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Many families struggle with financial demands of autism

On Behalf of | Apr 2, 2013 | Supplemental Security Income (SSI)

Today is International Autism Awareness Day. Autism is a developmental disorder that can cause major communication, social and behavioral barriers, according to the Centers for Disease Control and Prevention (CDC). One in 88 children is believed to have a developmental disorder on the Autism spectrum, and boys are five times as likely as girls to be diagnosed.

While autism can often be treated with behavioral, occupation and speech therapy, many families struggle financially because the diagnosis and treatment of autism is not always covered by insurance.

Currently, 32 states have mandated that state-regulated insurance providers cover autism, according to Autism Speaks, an advocacy group for families. Several other states are currently considering similar laws.

Autism Speaks is urging President Obama to back national legislation that would require all insurance companies that aren’t under state regulation to cover autism needs.

Even treatment for children with high-functioning autism can be expensive as therapy sessions are usually needed at least once per week and cost about $150 per session.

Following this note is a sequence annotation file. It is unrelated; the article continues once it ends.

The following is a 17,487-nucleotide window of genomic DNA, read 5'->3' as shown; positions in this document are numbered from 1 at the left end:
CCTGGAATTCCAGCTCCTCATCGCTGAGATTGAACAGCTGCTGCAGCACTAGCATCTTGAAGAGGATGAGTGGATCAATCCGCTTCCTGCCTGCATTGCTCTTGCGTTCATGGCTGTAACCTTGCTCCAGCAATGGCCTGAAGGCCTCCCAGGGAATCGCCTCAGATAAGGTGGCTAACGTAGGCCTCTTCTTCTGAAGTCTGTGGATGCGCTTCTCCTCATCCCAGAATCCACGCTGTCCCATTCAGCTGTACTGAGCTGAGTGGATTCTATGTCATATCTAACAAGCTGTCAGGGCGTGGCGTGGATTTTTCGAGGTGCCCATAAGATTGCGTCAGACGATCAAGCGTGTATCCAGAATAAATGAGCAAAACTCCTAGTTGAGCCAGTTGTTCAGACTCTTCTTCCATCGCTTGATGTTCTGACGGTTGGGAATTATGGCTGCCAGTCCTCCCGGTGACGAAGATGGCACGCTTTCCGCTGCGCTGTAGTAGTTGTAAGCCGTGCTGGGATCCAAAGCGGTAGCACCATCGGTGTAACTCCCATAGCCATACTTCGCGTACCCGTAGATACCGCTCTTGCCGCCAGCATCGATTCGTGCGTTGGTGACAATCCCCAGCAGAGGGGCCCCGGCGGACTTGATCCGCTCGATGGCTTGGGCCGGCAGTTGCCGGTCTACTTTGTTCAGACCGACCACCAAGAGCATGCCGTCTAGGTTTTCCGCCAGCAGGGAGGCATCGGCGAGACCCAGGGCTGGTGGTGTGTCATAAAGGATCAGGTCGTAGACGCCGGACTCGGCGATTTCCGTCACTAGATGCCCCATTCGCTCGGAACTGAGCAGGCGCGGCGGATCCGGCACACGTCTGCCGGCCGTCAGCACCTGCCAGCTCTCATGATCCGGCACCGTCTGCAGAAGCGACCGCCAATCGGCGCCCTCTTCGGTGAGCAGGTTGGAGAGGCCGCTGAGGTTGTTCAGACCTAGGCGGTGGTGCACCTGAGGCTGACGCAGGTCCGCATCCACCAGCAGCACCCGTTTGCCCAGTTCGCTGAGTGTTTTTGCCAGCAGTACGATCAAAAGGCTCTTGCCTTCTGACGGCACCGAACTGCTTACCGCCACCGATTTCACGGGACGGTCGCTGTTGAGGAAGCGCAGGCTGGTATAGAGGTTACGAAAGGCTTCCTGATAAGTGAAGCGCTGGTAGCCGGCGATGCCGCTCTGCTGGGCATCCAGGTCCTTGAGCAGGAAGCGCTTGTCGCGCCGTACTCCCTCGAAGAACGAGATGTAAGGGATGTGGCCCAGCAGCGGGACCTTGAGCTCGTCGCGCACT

One mother of a 14-year-old autistic boy said her family has spent about $100,000 in out of pocket costs to provide treatment to her son. She said she believes that the effects of autism can be lessened with early and intensive therapy, so the money has been well spent.

However, she said her son requires “tremendous support and assistance” on a daily basis and this will likely be necessary throughout his whole life.

Luckily, Supplemental Security Income may be available to a child whose family income and assets are below the SSI limits. SSI or Social Security Disability Benefits may also be available to adults with autism who cannot work because of the developmental disability.

Source: ABC News, “Autism Bankrupts Families, Emotionally and Financially,” Susan Donaldson James, April 2, 2013

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